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From "John McClain - Sun Microsystems, Inc." <John.McCl...@Sun.COM>
Subject Re: a potential "AR1" release
Date Fri, 31 Aug 2007 18:42:52 GMT
Mike Morris wrote:
> John McClain - Sun Microsystems, Inc. wrote:
> 
>> The problem with logstore is that it depends on Progress Software's 
>> ObjectStore PSE Pro.
> 
> Thanks for the clarification, John.
> 
>> Because of this I don't see having a dependency on PSE Pro was being 
>> an option for River.
> 
> (I probably should have peeked at the code before commenting.) In my 
> mind was the option of replacing PSE Pro with some other 
> (licence-compatible) OODB (not that I have the cycles, energy or 
> knowledge to try, right now :-)

As it turns out for the way Outrigger uses the store OODBs aren't really 
a good fit. It really just needs a bunch of independent blobs so in lots 
of ways an OODB (and even a RDB) is overkill for Outrigger - so if we 
decided snapstore wasn't enough I would probably go in some other 
direction. For the record the option the options we have considered in 
the past are :

	A JDBC based store : In the past one issue here was being able
	to provide a complete integrated package so it works out of the
	box without having to bring your own RDBMS. Now that Apache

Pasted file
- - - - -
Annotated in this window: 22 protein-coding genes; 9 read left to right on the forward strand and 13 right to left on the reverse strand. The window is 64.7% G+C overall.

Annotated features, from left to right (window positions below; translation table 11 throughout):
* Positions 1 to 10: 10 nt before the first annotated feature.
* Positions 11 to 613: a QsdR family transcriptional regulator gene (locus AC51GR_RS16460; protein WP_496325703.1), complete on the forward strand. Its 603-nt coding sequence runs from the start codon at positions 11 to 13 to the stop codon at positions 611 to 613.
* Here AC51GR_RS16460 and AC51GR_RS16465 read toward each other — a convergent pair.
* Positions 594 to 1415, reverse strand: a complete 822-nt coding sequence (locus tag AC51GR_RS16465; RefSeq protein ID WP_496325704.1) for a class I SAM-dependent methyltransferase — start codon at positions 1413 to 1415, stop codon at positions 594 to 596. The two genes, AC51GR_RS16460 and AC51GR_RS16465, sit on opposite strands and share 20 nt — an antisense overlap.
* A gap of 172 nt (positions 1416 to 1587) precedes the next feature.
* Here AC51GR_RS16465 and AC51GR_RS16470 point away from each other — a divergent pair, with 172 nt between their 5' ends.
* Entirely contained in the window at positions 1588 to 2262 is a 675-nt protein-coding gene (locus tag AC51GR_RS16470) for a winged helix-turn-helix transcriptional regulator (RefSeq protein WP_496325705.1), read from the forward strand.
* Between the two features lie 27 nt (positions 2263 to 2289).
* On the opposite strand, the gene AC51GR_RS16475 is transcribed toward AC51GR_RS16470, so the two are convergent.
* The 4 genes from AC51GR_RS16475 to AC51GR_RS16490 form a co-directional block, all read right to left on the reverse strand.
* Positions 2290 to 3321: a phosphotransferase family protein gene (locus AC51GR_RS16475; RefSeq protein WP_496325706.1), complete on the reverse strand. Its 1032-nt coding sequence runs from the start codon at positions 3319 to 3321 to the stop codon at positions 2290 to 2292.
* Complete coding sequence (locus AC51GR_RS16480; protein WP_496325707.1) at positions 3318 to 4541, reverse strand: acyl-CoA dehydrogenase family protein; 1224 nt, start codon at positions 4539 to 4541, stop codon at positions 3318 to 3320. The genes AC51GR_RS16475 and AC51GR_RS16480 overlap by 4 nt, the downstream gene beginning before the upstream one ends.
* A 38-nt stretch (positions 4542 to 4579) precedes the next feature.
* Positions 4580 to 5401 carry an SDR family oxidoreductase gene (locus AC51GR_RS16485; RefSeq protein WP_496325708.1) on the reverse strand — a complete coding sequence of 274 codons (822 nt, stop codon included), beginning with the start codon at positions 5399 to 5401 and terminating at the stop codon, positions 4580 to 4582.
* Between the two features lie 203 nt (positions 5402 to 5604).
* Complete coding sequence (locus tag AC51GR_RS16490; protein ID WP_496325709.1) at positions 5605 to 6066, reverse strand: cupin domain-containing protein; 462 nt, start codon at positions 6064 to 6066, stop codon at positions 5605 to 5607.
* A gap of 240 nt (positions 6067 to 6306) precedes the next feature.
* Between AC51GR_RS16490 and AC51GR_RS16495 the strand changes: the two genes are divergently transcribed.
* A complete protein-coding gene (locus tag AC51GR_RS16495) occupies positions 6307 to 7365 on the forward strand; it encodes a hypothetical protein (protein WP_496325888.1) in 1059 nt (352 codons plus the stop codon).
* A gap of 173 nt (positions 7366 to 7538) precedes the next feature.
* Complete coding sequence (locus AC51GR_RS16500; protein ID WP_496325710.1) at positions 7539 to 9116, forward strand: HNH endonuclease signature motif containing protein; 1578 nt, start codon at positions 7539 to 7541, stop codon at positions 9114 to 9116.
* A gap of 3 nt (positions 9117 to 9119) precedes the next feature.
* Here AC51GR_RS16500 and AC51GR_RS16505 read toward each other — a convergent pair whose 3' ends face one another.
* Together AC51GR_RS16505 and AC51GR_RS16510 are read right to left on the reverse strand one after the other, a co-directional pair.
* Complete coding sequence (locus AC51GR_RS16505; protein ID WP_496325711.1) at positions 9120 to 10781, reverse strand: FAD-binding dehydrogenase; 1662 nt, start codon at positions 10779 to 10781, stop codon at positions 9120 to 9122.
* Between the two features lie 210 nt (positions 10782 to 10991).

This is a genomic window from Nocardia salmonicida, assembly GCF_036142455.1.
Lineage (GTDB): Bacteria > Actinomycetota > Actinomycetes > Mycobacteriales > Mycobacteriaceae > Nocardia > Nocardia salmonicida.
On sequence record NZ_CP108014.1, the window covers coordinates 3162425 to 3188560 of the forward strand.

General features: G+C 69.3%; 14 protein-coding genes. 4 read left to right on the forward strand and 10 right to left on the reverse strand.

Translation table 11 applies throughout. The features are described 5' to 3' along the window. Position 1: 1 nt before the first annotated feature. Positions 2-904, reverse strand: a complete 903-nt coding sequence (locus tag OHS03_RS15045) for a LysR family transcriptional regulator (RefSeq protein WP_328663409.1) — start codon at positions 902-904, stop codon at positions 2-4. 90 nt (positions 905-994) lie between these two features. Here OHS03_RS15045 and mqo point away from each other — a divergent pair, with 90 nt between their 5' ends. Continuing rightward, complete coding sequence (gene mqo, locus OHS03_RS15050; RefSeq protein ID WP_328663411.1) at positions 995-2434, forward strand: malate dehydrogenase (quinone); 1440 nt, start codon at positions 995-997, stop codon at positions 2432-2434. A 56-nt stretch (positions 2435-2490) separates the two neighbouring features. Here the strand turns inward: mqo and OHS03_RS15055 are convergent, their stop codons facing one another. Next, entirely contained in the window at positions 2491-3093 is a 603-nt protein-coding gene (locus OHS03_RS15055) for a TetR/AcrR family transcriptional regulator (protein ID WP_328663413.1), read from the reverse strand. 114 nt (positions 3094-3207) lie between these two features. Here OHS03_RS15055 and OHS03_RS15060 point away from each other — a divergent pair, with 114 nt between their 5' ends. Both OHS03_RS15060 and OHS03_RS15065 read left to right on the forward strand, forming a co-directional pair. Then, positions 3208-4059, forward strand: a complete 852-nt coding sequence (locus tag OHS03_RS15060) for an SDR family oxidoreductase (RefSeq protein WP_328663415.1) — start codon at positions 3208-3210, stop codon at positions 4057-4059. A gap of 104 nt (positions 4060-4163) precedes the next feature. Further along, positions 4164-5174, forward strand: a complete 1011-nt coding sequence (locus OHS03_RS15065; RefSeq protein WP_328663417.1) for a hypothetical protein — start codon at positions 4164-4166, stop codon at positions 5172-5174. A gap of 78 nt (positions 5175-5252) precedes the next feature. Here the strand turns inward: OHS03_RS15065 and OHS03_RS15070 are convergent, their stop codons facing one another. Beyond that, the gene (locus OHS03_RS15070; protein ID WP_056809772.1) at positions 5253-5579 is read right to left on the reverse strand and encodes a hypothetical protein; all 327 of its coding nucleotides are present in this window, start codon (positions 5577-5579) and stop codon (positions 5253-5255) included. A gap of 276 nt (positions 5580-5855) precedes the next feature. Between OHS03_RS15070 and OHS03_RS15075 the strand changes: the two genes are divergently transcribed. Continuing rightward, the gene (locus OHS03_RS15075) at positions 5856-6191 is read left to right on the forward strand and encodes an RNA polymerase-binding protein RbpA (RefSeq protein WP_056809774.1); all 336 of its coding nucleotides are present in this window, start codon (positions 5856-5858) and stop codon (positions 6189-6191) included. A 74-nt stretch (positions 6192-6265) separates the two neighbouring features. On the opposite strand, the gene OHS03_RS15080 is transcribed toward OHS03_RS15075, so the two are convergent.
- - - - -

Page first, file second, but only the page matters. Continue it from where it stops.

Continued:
Derby is around (and its in the JDK!) an embedded Derby could be
	the default, and integration of others could be left to the user

	Keeping all the state in the log files snapstore (and logstore)
	produce, deleting/compacting logs as entries go away. Probably
	the most of work of all the options we have considered, but
	minimizes external dependencies and gives us the most options
	for optimization (not that it would necessarily lead to the
	fastest Outrigger...)

	Berkeley DB Java Edition : seems to be a good fit with what
	Outrigger needs, not sure about licensing, it is available
	under an "OSI-certified" open source license but I don't
	know which license it is and if there are any license
	compatibility issues with Apache.

	A "commit to memory" based scheme where Outrigger commits
	transactions to memory in one or more back end processes running
	on other machines. Has the potential to be very fast, but
	isn't as general as the other options.

I could see ending up with multiple stores to satisfy different sets of 
requirements.


-- 
John McClain					john.mcclain@sun.com
Sun Microsystems, Inc.
Burlington, MA

And it is that way today. We are tricked by hope into starting
companies, beginning books, immigrating to this country and investing
in telecom networks. The challenges turn out to be tougher than we
imagined. Our excessive optimism is exposed. New skills are demanded.
But nothing important was ever begun in a prudential frame of mind.

         - David Brooks



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